WARRENTON, Ga. - A judge Friday agreed to impose a gag order limiting pretrial statements to the media in the case of a Warren County woman facing felony charges in the 2005 drowning deaths of her two children.
Lottie Payne was charged with two counts of second-degree cruelty to children after authorities recovered the bodies of Jonah Payne, 3, and his 2-year-old sister, Nicole, from a retention pond April 23, 2005.
Although autopsies confirmed they had drowned and a grand jury ruled the deaths were accidental, the charges against the children's mother were based on a pattern of unacceptable behavior, according to Toombs Judicial Circuit District Attorney Dennis Sanders, who will try the case.
"Supervision was not employed that should have been employed for children who had a history of getting away," Mr. Sanders said during a 2005 interview with The Augusta Chronicle.
The toddlers wandered away from the family home on Lake Drive and fell into a one-acre sewage pond, where their bodies were later recovered. Mrs. Payne, who could face 10 years in prison if convicted, has pleaded innocent to the charges.
During a 90-minute hearing Friday in Warren County Superior Court, prosecutors claimed recent newspaper and television coverage of the case was influenced by Mrs. Payne's husband, Dennis Payne, and contained "propaganda" that could prejudice the local jury pool.
"What the state is trying to do is have a fair trial, not only for the defendant, but for Warren County," Assistant District Attorney Bill Doup told Chief Judge Roger W. Dunaway Jr.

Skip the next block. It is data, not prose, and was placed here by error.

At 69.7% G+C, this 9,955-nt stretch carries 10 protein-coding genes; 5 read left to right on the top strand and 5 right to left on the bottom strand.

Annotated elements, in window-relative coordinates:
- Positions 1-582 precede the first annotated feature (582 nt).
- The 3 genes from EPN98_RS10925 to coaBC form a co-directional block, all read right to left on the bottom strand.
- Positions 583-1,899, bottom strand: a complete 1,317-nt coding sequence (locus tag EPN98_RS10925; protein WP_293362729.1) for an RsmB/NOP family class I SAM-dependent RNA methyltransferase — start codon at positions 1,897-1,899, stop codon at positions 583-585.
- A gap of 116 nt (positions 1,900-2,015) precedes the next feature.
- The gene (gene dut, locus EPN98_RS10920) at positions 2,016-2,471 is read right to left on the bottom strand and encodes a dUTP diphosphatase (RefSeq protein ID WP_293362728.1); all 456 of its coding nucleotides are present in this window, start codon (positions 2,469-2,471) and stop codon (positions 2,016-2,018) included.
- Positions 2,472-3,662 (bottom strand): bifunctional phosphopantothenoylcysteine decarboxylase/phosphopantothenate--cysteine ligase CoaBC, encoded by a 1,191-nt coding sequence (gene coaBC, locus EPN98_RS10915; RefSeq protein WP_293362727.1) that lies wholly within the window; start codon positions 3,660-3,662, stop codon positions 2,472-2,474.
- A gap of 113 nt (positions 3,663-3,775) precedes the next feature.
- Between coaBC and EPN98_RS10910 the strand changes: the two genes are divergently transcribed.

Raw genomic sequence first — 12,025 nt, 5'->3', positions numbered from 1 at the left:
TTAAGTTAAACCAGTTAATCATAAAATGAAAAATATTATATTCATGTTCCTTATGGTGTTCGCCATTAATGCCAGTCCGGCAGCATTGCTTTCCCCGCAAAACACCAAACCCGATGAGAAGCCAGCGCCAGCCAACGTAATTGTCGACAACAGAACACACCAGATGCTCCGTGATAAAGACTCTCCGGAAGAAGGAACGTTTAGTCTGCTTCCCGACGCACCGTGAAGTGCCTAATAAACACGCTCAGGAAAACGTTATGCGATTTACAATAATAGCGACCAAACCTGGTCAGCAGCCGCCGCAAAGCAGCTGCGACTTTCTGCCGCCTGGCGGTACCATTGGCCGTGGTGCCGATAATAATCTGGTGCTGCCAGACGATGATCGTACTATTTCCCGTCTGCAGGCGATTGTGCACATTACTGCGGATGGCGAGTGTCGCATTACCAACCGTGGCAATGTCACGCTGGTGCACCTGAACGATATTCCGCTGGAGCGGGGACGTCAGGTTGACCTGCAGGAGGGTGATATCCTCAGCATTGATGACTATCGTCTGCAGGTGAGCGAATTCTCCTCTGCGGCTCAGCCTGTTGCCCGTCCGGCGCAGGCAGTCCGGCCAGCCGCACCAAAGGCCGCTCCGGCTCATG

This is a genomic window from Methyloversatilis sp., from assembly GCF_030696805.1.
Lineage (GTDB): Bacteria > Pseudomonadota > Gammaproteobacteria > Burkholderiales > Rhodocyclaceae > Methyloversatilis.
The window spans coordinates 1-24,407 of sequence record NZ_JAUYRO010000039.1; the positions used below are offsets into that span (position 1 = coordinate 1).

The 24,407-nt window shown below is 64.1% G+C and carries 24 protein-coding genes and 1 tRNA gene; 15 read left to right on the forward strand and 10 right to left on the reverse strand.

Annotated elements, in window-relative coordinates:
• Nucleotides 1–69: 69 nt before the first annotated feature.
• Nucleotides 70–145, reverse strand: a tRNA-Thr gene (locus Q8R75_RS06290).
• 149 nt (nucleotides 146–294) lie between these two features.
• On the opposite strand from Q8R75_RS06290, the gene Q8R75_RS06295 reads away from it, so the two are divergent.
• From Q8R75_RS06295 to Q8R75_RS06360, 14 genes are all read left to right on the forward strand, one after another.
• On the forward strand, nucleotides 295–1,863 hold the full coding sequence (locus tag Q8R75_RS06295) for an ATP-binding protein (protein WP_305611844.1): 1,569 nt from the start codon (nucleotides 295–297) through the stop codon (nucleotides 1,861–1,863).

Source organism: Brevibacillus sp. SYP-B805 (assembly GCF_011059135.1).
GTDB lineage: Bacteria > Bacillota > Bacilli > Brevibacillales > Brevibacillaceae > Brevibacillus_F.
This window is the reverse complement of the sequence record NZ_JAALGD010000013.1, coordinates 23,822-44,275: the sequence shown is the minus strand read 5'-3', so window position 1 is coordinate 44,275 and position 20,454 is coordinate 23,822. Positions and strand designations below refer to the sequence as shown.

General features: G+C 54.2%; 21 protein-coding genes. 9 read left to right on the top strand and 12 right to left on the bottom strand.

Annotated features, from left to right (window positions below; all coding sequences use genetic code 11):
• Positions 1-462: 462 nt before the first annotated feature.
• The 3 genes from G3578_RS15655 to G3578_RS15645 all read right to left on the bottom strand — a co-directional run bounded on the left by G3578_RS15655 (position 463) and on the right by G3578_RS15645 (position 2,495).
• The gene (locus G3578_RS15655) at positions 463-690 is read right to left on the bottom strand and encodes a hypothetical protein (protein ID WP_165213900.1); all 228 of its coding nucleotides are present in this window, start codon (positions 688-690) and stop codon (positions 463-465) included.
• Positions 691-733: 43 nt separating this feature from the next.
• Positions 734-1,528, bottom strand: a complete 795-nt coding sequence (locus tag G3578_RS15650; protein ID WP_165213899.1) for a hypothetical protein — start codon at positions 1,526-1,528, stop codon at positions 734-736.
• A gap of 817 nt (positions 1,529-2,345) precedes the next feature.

Mr. Doup referred to a re- cent story in The McDuffie Progress newspaper that quoted Mr. Payne asserting that some unknown third party was responsible for the children's deaths, not his wife.
Similar stories appeared on television and in The Chronicle, he said, and such coverage included potentially juror-influencing photos of the Paynes grieving at the children's graves.
Mrs. Payne's attorney, Michael Garrett, told the judge he doesn't object to a gag order, but he urged that it be made specific to parties to the case, and not to the public.
"The story was not about the trial, it was a human interest story," he said.
"Can Lottie Payne not tell anyone of her grief?"
Mr. Doup told the judge Mr. Payne has unfettered access to all facets of the case and should be prohibited from making further pretrial statements to the media.
"He knows how to use the media and how to work it," he said.
"Without a gag order, he will very likely continue to do it."
Judge Dunaway agreed, saying he will draft a written order soon.
The judge added, however, that he will not place restrictions on media access to courtroom hearings or public records.
Reach Rob Pavey at (706) 868-1222, ext. 119, or email@example.com.
April 23, 2005: Lottie Kain (who later married and changed her name to Lottie Payne) reports her children, Jonah, 3, and Nicole, 2, missing from their home on Lake Drive.
April 24: Volunteers and emergency workers scour the woods near the home in Warrenton, Ga.
April 25: The Georgia Bureau of Investigation announces that Jonah and Nicole's bodies were found floating in an algae-encrusted, fenced sewage pond several hundred yards from the Payne home.
April 26: Autopsies determine the children drowned.
April 27: GBI agents explain that the Paynes bought a lock for a fence gate the day the toddlers vanished to prevent them from running off. They were not able to use the lock, though, because they didn't have the needed drill bit, according to officials.
July 5: Mrs. Payne is charged with two counts of cruelty to children in the second degree.
Aug. 8: Mrs. Payne pleads not guilty to the charges against her.
© 2018. All Rights Reserved. | Contact Us